March 3, 2012

JURIES: Yesterday’s post on jury duty produced this email from Magistrate Judge Bruce Guyton in Knoxville:

Enjoyed the link today to “Why Does Everyone Hate Jury Duty”.

Here in the Eastern District, we put the comfort, security and needs of our jurors first. As a result, our “exit surveys” of former jurors shows overwhelmingly positive experiences on jury service. Maybe the L.A. court administrator should spend some time in East Tennessee.

Never a bad idea. And reader Brian Oxley writes:

I was recently on a state felony trial here in Harris Co. (Houston) and was most impressed with the respect the entire system showed jurors.

One quick example. Everyone stood for the jury as it entered and exited, even the judge. We did not rise for the judge when she entered or exited.

In fact, I was so impressed by our judge and her peroration honoring the jury, I plan to work for her reelection campaign.

Maybe this is an argument for elected judges. Meanwhile, reader Yakko Warner writes:

My take: I don’t hate the concept of jury duty itself. The problem is, it’s mandated service for less than minimum wage.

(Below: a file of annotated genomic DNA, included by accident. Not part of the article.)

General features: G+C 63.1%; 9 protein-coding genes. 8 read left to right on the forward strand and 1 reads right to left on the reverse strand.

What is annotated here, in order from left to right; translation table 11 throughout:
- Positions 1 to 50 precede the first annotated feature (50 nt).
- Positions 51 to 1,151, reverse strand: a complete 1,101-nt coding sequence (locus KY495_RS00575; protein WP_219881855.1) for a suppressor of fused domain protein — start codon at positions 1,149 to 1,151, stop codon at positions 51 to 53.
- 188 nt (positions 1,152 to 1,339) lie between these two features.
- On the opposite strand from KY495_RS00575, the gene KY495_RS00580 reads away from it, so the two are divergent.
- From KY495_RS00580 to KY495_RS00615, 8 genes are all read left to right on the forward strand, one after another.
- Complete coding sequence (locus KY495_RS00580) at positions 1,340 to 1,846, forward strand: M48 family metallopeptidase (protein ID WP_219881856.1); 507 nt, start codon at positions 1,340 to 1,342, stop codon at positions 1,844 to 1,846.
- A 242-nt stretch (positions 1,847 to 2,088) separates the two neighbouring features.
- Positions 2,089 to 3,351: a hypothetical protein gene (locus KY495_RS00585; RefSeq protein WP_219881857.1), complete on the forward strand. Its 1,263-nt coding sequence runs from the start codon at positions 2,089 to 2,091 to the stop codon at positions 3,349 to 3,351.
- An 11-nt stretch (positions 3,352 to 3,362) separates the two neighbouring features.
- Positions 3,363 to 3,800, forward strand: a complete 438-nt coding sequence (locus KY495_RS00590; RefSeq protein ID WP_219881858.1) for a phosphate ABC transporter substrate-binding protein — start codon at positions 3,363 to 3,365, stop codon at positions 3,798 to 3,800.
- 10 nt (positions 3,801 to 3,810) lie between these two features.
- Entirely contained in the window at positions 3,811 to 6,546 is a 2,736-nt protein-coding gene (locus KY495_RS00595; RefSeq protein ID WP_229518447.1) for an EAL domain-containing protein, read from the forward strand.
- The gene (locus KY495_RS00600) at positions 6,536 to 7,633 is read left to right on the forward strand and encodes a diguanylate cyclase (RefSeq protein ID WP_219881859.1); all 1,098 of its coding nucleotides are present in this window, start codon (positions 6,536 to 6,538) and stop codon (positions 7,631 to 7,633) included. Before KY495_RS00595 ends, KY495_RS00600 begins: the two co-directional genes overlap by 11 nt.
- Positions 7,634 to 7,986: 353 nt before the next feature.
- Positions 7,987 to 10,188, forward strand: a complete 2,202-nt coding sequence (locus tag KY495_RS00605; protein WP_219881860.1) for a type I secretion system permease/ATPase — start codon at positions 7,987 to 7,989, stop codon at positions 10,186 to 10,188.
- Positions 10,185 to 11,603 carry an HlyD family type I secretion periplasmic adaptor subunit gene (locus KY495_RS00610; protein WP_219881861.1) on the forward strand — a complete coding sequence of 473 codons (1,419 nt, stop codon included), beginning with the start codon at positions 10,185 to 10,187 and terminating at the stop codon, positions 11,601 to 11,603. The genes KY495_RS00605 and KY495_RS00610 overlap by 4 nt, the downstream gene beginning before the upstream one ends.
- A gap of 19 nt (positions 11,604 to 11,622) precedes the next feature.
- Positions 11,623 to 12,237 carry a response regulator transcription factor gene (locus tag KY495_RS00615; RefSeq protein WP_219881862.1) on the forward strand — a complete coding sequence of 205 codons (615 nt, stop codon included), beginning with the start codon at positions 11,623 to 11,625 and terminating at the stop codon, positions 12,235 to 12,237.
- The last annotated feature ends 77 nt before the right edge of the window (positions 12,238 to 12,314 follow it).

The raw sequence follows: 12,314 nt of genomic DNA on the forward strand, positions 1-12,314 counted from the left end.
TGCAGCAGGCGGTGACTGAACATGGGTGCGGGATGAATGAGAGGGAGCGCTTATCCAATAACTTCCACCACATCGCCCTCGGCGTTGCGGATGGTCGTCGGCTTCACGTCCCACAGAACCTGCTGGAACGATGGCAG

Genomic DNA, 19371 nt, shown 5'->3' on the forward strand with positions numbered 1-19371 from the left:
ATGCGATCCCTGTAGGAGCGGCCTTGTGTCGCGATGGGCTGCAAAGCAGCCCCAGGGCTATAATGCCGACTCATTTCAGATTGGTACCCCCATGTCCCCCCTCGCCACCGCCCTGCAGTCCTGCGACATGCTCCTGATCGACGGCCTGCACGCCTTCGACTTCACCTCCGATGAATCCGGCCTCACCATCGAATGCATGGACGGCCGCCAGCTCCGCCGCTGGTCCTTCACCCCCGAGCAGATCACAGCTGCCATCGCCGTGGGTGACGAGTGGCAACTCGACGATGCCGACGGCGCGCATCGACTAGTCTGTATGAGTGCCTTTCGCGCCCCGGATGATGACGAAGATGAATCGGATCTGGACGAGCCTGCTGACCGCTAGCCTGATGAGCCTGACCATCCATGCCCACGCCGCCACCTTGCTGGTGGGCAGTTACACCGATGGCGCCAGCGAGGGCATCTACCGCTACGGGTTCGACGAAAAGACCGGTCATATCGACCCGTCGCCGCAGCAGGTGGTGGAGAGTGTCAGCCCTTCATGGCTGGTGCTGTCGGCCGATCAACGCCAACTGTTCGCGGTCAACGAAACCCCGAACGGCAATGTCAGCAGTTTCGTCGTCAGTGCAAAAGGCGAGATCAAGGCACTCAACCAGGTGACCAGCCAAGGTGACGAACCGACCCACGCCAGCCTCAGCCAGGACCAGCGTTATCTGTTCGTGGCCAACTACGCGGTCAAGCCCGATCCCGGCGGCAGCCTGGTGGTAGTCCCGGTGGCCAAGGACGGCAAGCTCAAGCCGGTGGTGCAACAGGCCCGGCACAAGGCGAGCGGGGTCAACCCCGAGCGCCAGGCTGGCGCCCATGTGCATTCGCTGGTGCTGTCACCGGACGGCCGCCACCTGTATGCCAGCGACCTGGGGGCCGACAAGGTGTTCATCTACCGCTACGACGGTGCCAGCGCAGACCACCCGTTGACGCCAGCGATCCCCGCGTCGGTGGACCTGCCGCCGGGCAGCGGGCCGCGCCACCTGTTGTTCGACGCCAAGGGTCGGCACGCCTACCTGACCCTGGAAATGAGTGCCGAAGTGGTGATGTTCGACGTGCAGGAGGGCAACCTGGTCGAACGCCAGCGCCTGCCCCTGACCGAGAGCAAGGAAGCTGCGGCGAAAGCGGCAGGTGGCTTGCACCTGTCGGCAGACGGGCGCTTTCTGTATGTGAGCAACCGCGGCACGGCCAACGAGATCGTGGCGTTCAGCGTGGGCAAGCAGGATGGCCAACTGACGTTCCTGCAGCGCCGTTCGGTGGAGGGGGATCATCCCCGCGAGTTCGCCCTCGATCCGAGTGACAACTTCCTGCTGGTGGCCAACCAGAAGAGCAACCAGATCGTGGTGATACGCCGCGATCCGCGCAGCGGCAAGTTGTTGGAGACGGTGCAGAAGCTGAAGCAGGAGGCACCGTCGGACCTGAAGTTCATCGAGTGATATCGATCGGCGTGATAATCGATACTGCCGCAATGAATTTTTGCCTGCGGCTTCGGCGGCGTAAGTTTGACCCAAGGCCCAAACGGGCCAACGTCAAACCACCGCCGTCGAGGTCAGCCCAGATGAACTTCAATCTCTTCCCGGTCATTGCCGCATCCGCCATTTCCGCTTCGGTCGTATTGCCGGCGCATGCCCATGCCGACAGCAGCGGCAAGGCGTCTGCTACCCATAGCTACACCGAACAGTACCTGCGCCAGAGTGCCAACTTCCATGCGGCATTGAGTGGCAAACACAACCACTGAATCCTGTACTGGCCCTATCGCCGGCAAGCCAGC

I’ve been called for jury duty twice in the past decade. The first time, I was a contractor, and as a contractor, my employer was only obligated to pay me the state-mandated amount of $50/day. The second time, I was a full-time employee, so I got my full salary for the two days of jury selection. However, the trial was estimated to last eight days, and employers are only required to give their employees full pay for three, after which we get the same $50/day. There’s no way I’d be able to pay my mortgage — let alone all the other bills, plus food for my family of six — on that.

For reference, minimum wage is over $7, or over $56 for an eight-hour day.

Plus, from reader Brian Finlay:

I’ve been conducting jury trials for about 8 years now as a criminal defense attorney and now prosecutor.

In my jurisdiction, it is usually obvious from the moment potential jurors enter the courtroom that they are unhappy about being there. I try to use that to my advantage by acknowledging that fact during voir dire. Normally, one of my first questions is whether anyone is really thrilled and excited to be there. Predictably, no hands go up, which usually leads to some laughter. I then spend the next few minutes talking to them about why it’s so uncomfortable and inconvenient and how important their job as jurors is. From that point forward, they are usually much more comfortable and responsive. It may or may not lead to a better verdict, but at least I don’t have an angry mob glaring at me for the duration of the trial.

Reader Claire Toohey emails: